Teacher Lee Briggs on technology in today's classroom. Brought to you by Weekly Reader.


Wisconsin is a potluck culture. You don’t go anywhere without bringing something to share. Partly because we are a generous people by nature and partly because you can be sure there will be something you like to eat. I grew up near the bratwurst capital of the United States and I married a person who does not eat red meat. I know this to be true.

Which is why I think the new trend in students bringing their own devices (BYOD) is a fantastic idea. This Christmas, nearly every one of my students came back saying that Santa got them a new iPod Touch/Kindle/Kindle Fire/iPad/laptop (where was Santa when I needed him this year? All I got was a waffle iron! It’s great and I love waffles, but still …)

I think BYOD is a great idea for a several reasons.

  1. Students are less likely to damage their own property than the schools. I have seen too many of my students mishandling laptops and cameras and thinking nothing of it. If it was their precious iPod at risk, the one that they begged and pleaded for weeks to get, I doubt they would be juggling it down the hallway.
  2. It puts the pressure off the school to provide everything. I am all for giving students the tools they need, but wouldn’t it be nice if students were pumped about getting the latest Office suite? A group of my kids were pumped because they downloaded the Edmodo app on their iPods and were able to do their homework at home.
  3. It frees up resources for where they are needed. Rather than spending time creating an eReader policy, learning how to lock down and administrate the eReaders, and creating accounts for the eReaders—the kids can do that! Then, with setup out of the way, teachers and administrators can focus on teaching students how to use their devices better rather than getting them working and keeping them working.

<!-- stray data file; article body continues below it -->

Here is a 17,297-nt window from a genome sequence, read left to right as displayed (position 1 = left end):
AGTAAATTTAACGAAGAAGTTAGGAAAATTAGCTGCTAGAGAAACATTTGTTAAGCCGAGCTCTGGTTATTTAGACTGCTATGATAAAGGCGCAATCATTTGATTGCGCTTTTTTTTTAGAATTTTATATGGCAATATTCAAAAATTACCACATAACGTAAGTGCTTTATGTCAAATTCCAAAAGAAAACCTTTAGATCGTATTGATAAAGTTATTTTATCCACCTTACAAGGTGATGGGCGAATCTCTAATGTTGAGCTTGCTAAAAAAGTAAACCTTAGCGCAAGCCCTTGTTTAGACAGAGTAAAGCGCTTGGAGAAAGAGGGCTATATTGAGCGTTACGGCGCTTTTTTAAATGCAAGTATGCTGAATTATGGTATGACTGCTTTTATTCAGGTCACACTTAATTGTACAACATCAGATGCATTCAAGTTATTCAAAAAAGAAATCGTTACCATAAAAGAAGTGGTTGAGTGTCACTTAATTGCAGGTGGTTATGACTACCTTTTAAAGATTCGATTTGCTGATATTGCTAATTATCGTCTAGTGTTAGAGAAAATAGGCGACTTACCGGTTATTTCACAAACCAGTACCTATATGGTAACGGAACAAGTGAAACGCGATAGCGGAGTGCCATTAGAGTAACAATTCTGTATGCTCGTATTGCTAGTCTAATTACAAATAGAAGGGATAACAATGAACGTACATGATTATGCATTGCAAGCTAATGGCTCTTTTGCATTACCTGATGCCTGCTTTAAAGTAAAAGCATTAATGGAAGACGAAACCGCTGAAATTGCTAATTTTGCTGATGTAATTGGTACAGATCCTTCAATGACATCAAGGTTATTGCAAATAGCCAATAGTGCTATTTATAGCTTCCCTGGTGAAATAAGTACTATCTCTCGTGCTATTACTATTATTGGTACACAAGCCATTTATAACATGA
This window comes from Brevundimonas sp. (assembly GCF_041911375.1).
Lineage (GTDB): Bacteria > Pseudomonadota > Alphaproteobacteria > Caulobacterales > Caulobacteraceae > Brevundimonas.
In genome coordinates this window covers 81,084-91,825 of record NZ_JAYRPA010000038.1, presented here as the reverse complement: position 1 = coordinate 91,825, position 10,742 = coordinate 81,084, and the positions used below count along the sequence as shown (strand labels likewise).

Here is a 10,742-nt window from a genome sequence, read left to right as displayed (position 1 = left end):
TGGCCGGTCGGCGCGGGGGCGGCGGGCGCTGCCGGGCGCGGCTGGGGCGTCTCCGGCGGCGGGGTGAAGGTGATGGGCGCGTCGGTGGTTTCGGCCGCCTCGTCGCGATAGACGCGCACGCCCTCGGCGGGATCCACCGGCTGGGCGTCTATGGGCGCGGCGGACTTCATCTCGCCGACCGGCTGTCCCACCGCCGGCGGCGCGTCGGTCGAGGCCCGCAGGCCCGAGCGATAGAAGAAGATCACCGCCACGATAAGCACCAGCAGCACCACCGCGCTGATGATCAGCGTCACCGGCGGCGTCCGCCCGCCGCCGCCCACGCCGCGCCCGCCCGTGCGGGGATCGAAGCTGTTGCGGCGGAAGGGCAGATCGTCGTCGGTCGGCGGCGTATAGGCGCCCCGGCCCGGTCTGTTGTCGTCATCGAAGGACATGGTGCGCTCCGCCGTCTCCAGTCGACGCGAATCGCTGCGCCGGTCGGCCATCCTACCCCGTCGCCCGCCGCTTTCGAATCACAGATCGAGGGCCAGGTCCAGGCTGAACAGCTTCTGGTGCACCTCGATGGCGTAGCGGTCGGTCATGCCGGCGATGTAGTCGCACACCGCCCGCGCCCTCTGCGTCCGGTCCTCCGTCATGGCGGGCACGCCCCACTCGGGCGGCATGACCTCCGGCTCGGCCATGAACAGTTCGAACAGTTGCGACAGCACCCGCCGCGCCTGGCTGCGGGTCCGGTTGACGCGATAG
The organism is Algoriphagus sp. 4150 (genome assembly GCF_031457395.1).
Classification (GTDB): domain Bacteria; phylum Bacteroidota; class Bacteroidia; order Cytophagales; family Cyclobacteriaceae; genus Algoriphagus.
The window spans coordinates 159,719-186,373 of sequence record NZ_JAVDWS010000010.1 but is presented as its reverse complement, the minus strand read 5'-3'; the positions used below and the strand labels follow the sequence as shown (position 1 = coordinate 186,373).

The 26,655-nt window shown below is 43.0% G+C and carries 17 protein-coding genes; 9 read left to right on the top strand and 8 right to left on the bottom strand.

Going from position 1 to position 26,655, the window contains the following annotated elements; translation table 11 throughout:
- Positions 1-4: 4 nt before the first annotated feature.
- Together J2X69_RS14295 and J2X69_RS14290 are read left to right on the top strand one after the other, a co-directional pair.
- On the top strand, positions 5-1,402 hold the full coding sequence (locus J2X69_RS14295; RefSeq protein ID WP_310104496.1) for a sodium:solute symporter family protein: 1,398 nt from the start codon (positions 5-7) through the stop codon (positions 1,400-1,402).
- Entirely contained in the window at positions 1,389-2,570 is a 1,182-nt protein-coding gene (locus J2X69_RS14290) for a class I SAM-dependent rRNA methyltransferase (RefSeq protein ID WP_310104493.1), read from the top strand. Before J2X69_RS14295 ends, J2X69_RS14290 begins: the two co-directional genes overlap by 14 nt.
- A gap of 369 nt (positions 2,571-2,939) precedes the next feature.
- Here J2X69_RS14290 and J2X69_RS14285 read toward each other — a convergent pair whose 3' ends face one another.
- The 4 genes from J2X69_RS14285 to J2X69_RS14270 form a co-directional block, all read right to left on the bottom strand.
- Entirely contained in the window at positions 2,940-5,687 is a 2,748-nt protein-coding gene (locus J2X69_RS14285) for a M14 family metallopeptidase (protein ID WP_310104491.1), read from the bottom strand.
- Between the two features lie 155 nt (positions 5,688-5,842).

However, there are issues that could easily pop up.

  1. Whatever machines are brought in need to have some level of conformity, such as everyone being able to use Google Apps. Most schools seem to use a policy that contains a list of acceptable devices and rules for how they can be used. Which brings me to the next issue …
  2. Acceptable use is an issue. If students are bringing their iPads to school, who is to say they are doing schoolwork and not just playing games or texting their friends? First, there are filters that can block most distracting and inappropriate communication. But no filter that I know of can beat a teacher being aware of what is going on in their classroom and being given the freedom to make judgment calls.
  3. Access for students needs to be universal. Sure, it is a parent’s job to provide what a child needs, but I have yet to visit one school that does not have a closet full of hats, gloves, notebooks, backpacks, pencil, and even Halloween costumes for kids who need them. Because, at the end of the day, it is the school’s job to make sure that everyone gets the opportunity to learn. Will schools have to buy some Kindles to act as loaners? Sure. But I think many schools would be surprised to see just how far parents will go when they are asked to step up. I would wager that schools would be loaning out fewer than they think, and that come the holidays, their kids won’t be asking for a Gameboy.

For more information on BYOD check out a great article The 7 Myths About BYOD Debunked by Lisa Nielsen.


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